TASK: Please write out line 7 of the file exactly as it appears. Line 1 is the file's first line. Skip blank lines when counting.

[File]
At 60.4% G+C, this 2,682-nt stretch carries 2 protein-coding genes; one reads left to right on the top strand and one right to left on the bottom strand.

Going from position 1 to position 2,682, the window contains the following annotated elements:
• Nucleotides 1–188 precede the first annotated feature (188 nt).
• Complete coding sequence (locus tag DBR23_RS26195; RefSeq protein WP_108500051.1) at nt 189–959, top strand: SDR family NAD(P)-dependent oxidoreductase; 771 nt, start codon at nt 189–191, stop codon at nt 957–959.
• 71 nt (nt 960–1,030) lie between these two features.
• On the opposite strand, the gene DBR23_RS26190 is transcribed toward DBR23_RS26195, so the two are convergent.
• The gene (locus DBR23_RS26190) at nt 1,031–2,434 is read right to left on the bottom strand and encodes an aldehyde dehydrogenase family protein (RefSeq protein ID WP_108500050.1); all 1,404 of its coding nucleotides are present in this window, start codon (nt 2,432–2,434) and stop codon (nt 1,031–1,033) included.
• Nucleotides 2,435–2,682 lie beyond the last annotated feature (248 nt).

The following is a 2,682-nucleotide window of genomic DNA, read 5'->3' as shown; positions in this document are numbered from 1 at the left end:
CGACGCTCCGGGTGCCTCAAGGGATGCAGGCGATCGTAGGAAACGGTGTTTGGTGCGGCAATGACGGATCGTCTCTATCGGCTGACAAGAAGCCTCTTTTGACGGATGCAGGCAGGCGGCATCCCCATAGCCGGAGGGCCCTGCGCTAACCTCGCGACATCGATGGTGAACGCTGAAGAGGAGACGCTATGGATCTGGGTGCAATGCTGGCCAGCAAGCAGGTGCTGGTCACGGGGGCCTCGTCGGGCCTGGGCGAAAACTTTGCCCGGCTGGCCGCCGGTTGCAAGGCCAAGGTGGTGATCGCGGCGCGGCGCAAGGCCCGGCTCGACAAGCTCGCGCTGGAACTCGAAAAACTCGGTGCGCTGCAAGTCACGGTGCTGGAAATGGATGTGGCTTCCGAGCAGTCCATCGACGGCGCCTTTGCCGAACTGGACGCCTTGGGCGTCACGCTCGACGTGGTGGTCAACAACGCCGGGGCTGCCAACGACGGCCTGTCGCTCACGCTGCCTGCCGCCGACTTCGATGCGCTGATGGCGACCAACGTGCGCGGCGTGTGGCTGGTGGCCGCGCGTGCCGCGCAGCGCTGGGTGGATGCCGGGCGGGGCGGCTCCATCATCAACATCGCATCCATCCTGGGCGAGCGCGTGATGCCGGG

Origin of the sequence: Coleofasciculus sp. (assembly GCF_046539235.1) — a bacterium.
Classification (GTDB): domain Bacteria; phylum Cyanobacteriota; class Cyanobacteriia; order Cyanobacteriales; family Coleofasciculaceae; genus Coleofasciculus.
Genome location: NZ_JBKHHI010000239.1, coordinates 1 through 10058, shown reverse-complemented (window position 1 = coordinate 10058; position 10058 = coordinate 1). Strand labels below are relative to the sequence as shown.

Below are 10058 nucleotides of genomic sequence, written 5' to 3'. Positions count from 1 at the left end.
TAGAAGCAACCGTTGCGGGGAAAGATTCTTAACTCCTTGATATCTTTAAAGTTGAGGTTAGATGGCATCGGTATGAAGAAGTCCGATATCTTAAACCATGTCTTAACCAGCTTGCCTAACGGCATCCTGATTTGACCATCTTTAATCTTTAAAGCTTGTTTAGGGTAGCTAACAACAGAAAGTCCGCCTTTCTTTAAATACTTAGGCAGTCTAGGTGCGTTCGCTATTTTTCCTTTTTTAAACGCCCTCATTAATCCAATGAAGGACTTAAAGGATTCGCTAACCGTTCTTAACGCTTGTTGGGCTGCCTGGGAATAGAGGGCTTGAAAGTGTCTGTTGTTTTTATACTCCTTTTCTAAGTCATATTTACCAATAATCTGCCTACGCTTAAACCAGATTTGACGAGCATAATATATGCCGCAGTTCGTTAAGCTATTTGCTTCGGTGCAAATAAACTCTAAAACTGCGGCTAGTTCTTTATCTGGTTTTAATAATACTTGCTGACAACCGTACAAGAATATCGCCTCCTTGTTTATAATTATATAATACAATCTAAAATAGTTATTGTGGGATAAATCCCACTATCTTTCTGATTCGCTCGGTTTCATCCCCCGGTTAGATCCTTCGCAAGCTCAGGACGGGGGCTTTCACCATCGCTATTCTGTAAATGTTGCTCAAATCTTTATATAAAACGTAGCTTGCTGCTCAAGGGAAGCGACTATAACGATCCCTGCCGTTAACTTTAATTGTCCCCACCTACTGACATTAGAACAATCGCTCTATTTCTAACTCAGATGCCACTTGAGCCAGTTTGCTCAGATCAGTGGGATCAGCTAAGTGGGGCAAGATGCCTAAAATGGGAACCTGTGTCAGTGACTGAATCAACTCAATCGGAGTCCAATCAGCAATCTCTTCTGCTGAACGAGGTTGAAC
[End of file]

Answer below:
• The gene (locus DBR23_RS26190) at nt 1,031–2,434 is read right to left on the bottom strand and encodes an aldehyde dehydrogenase family protein (RefSeq protein ID WP_108500050.1); all 1,404 of its coding nucleotides are present in this window, start codon (nt 2,432–2,434) and stop codon (nt 1,031–1,033) included.